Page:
The integrating photosensor array is coupled to plurality of sense amplifiers, with a sense amplifier input connected to the sense line output of each column of integrating photosensors. An integrating sense amplifier according to the present invention includes an amplifying element having an inverting input connected to the sense line. An MOS balance transistor is connected between the inverting input and the output of the amplifying element and a capacitor, preferably a varactor, is also connected between the inverting input and output of the amplifying element. In addition, in order to further extend the dynamic range, an exponential feedback element can be connected between the output and the inverting input of the amplifying element.
In one embodiment of the invention, this feedback element includes a first P-channel feedback transistor having its source connected to the sense line and its gate and drain connected together to the source of a second P-channel feedback transistor. The gate of the second P-channel feedback transistor is connected to the output of the amplifying element, and its drain is connected to a fixed voltage source, such as ground. In another embodiment of the invention, this feedback element includes an N-channel MOS transistor having its source connected to the output of the amplifying element, its drain connected to the input of the amplifying element, and its gate connected to a source of fixed voltage.
The outputs of the sense amplifiers are connected to a scanning device through sample/hold circuits. The sample/hold circuits store the outputs of each of the sense amplifiers, so that their outputs can be scanned while the charge from the next row of pixels is being sensed.
FIG. 1 is a graph showing the measured current gain of a typical phototransistor sensor device as a function of its base current.
FIG. 2a is a schematic diagram of an integrating photosensor according to a presently-preferred embodiment of the invention.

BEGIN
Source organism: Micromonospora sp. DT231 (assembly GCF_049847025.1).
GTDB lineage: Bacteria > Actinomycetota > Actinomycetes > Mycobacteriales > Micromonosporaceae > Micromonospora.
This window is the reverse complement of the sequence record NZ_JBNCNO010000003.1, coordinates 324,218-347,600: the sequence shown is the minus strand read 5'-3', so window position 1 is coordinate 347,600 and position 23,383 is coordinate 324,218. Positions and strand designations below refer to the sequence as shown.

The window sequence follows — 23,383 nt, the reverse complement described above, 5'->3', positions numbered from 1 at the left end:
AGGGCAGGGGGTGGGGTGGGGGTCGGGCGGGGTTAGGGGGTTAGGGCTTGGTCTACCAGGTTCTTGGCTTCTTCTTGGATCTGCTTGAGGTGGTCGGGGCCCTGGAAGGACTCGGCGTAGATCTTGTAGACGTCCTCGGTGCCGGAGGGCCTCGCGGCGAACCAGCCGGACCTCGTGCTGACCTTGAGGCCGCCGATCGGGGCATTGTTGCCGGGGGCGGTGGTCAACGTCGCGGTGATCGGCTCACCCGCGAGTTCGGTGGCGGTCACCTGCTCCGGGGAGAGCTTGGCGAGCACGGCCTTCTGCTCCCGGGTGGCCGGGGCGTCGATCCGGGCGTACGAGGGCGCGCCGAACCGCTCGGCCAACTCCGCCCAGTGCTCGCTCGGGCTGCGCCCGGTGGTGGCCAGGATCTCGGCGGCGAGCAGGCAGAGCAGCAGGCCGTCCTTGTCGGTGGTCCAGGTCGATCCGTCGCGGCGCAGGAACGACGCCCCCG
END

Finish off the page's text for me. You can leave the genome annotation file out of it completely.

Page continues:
FIG. 2b is a cross sectional view of an embodiment of the circuit of FIG. 2a implemented in an N-well BiCMOS process.
FIG. 3 is a prior-art sense amplifier suitable for use in the present invention.
FIG. 4a is a schematic diagram of a presently-preferred sense amplifier for use in the present invention which provides signal compression.
FIG. 4b is a graph showing the capacitance of the varactor structure of the sense amplifier of FIG. 4a as a function of voltage.
FIG. 5 is a graph showing the output voltage of the sense amplifier of FIG. 4a as a function of light intensity.
FIG. 6a is a schematic diagram of an alternative sense amplifier for use in the present invention incorporating a first exponential feedback element.
FIG. 6b is a schematic diagram of an alternative sense amplifier for use in the present invention incorporating a second exponential feedback element.
FIG. 7a is a block diagram of an imaging array comprising bipolar transistor integrating photosensors according to a presently preferred embodiment of the invention.
FIG. 7b is a timing diagram of typical control signal waveforms for controlling the operation of an array of the type shown in FIGS. 7a and 7b.
FIG. 8a is a cross-sectional view of a portion of a contactless array of integrating photosensors according to a presently preferred embodiment of the invention implemented in an N-well BiCMOS process taken along an axis parallel to one row thereof in a position which bisects a row-select line of the array.
FIG. 8b is another cross-sectional view of the contactless integrating photosensor array shown in FIG. 8a, taken along an axis parallel to a column thereof in a position which bisects a column-sense line of the array.